The Very Hungry Caterpillar by Eric Carle

when i was a teaching assistant for a children’s literature course in graduate school, the professor and i asked undergraduate students to return to a book they adored as younger readers. so i guess i’m doing my own assignment here with eric carle‘s the very hungry caterpillar (1969). at the beginning of the book, carle writes a letter about being inspired to write the book after playing with a hole-puncher!  this speaks to the fact that writers need inspiration. they need to explore, feel, taste, play, observe, watch, listen.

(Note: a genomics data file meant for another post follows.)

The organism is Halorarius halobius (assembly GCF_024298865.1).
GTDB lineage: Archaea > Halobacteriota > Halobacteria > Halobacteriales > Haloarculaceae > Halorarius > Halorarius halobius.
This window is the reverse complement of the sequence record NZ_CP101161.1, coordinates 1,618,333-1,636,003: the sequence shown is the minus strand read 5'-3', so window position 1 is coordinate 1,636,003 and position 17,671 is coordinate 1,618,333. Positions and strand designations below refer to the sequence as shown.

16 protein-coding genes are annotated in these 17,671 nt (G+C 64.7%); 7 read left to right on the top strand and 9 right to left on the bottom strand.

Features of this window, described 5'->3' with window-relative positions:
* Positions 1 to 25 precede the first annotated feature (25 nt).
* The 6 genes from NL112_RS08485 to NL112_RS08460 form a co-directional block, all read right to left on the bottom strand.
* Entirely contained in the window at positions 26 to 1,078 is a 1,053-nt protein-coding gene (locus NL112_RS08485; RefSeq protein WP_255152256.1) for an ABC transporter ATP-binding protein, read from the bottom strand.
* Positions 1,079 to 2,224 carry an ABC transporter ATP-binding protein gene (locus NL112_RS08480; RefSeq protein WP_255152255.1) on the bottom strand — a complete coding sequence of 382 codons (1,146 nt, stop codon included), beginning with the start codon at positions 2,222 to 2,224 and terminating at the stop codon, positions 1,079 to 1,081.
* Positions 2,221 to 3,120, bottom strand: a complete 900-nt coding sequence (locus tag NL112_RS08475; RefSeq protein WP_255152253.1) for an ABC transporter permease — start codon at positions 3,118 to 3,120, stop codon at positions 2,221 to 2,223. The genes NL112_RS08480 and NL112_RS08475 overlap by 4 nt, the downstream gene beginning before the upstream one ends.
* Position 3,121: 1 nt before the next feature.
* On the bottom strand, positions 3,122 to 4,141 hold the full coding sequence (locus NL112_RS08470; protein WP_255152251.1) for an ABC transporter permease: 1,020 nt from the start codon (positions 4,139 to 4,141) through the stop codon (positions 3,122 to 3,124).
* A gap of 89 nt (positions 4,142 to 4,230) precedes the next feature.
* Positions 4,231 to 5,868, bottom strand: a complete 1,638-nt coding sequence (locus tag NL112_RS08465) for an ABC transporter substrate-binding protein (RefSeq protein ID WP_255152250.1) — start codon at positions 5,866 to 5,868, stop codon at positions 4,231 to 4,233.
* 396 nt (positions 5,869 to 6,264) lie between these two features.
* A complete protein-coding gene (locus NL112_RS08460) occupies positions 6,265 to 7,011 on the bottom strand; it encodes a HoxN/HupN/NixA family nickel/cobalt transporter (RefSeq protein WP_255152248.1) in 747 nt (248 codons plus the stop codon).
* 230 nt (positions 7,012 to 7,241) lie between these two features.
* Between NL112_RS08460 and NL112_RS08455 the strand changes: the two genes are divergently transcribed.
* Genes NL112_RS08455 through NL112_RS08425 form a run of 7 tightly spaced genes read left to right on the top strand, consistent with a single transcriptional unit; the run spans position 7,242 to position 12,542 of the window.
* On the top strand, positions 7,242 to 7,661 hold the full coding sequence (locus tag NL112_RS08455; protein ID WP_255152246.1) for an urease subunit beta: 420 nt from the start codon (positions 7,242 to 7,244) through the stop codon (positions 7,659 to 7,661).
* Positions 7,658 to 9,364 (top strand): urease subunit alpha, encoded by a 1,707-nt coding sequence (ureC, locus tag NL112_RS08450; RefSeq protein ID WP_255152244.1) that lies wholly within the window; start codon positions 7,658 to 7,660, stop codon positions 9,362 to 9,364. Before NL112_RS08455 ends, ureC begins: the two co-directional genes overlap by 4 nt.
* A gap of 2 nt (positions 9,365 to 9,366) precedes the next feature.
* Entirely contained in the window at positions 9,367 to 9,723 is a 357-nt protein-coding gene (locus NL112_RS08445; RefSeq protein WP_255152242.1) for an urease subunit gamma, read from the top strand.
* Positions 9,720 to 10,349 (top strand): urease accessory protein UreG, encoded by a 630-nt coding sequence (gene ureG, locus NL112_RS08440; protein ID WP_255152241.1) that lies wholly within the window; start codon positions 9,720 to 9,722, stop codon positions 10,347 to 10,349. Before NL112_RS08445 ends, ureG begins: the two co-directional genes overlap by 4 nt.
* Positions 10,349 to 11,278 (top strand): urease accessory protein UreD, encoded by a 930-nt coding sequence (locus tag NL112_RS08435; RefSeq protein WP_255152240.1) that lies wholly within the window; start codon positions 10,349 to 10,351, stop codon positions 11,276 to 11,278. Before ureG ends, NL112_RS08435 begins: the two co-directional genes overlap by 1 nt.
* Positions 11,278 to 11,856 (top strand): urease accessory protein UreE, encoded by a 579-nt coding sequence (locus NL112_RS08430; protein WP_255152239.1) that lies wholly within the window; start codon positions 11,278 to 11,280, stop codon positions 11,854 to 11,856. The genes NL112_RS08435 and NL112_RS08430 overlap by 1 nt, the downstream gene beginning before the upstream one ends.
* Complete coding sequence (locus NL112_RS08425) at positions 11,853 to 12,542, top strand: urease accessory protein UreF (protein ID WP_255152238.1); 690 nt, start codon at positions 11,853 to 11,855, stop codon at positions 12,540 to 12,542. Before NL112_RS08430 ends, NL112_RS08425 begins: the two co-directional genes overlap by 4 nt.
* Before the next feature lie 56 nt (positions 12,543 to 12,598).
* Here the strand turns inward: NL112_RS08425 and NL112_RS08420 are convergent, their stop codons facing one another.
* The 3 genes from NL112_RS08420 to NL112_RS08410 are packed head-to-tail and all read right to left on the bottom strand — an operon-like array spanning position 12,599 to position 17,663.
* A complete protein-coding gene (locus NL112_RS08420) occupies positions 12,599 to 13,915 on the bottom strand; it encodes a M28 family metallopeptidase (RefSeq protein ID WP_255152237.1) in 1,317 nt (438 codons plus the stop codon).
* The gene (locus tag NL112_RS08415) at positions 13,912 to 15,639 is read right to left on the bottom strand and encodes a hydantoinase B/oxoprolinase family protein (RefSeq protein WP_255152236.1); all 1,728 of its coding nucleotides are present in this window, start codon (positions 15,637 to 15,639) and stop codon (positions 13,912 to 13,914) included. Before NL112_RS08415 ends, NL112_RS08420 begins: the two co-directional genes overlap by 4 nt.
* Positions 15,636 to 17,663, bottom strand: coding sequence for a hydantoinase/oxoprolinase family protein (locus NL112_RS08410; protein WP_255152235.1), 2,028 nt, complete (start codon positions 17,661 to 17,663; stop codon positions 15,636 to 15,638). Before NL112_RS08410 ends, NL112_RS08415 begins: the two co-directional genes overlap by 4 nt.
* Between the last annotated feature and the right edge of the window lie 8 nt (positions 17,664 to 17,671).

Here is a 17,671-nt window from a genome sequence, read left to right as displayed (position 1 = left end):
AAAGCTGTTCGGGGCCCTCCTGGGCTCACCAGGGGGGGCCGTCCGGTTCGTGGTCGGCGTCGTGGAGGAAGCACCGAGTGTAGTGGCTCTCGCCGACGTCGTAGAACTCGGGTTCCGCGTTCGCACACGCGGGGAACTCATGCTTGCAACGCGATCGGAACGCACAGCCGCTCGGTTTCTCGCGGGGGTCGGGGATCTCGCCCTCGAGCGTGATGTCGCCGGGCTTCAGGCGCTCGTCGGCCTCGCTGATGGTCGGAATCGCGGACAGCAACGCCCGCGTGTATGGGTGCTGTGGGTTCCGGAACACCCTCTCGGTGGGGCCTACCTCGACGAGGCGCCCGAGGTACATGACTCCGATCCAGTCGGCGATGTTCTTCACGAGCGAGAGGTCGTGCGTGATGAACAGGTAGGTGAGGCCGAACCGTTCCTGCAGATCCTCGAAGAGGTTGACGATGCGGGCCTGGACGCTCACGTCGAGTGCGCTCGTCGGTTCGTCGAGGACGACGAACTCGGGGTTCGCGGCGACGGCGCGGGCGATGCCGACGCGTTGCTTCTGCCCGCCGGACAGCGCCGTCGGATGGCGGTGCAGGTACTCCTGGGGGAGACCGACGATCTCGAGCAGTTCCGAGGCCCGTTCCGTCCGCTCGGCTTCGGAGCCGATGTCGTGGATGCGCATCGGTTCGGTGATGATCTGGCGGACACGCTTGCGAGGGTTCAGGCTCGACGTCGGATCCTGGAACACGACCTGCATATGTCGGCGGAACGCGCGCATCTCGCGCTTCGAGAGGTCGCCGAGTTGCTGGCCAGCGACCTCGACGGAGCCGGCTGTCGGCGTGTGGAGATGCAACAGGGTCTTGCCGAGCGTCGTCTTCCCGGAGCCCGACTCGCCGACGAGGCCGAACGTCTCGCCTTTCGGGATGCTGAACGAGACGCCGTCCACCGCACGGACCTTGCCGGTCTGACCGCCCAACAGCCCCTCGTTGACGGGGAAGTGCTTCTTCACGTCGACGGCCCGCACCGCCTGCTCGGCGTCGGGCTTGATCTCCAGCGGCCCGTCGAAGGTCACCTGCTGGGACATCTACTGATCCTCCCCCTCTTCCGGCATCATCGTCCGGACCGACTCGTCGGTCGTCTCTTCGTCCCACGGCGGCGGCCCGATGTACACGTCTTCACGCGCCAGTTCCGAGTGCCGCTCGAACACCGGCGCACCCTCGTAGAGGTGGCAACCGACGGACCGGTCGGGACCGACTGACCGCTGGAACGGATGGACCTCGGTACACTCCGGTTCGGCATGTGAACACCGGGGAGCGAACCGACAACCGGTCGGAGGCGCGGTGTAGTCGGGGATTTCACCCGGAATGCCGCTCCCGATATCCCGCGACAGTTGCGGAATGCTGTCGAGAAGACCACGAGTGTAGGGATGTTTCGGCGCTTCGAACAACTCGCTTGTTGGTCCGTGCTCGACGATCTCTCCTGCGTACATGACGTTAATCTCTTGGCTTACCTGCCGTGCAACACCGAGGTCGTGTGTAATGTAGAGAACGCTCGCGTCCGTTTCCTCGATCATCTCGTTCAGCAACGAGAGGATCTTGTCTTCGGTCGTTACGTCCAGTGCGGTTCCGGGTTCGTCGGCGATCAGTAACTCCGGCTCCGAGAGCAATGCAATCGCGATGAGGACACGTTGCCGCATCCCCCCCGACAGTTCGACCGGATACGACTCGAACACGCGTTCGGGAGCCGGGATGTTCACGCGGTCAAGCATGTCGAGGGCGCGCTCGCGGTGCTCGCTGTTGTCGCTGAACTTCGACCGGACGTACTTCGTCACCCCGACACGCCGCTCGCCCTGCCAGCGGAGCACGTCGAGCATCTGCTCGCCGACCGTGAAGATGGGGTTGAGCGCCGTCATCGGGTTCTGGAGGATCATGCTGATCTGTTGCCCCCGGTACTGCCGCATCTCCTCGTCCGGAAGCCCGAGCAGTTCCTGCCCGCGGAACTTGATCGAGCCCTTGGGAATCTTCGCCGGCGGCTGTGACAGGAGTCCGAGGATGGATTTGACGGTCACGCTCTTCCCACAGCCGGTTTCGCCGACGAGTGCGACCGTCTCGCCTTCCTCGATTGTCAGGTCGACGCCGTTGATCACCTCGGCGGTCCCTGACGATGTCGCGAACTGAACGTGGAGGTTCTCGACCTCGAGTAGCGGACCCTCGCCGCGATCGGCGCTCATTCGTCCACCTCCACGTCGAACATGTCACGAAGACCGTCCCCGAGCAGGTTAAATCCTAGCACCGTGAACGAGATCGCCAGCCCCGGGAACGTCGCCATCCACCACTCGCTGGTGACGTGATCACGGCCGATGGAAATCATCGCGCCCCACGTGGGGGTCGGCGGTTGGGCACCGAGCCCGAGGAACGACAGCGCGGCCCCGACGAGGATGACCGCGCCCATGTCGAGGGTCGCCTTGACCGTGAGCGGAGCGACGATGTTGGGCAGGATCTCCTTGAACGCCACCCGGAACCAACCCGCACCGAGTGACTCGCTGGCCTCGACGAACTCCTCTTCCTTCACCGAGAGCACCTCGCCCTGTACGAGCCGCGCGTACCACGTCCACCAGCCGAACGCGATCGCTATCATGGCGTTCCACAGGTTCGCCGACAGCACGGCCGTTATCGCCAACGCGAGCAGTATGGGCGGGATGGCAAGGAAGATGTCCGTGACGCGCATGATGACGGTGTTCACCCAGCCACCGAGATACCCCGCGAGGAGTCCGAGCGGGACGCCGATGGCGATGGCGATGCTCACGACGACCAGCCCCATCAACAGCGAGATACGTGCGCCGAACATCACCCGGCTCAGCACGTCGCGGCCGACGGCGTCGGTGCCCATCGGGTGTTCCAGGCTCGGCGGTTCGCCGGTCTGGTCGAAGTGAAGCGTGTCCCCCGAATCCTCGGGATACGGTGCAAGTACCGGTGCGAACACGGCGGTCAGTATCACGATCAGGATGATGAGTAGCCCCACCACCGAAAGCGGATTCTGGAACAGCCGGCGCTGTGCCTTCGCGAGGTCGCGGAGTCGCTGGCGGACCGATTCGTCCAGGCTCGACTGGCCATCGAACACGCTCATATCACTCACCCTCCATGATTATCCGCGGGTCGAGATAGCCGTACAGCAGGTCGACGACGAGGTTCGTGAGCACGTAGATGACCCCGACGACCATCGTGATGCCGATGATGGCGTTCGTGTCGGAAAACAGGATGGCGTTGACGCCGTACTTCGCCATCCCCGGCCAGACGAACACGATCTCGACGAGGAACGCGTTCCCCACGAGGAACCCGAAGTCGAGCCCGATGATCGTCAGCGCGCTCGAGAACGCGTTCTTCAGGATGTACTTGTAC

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the beauty of the hungry caterpillar is in the intersection of words and rich, colorful images.  readers may discuss how the story would change sans words – or sans pictures.  it is also important to consider how carle’s vision for the book comes from his perspective as both writer and illustrator. i am also interested in the presentation of the book’s didactic message. how carle playfully exposes readers to the caterpillar’s transition to a butterfly – while avoiding some of the technical, scientific jargon – is important to consider. how do effective children’s authors balance providing accurate scientific portrayals, meeting children’s reading levels, and considering readers’ enjoyment? i think there are certain children’s authors who just stand out. and when you still love a book twenty-three years after you read it for the first time, it is a testament to the power of a writer’s words and an artist’s drawings. thank you, eric carle.

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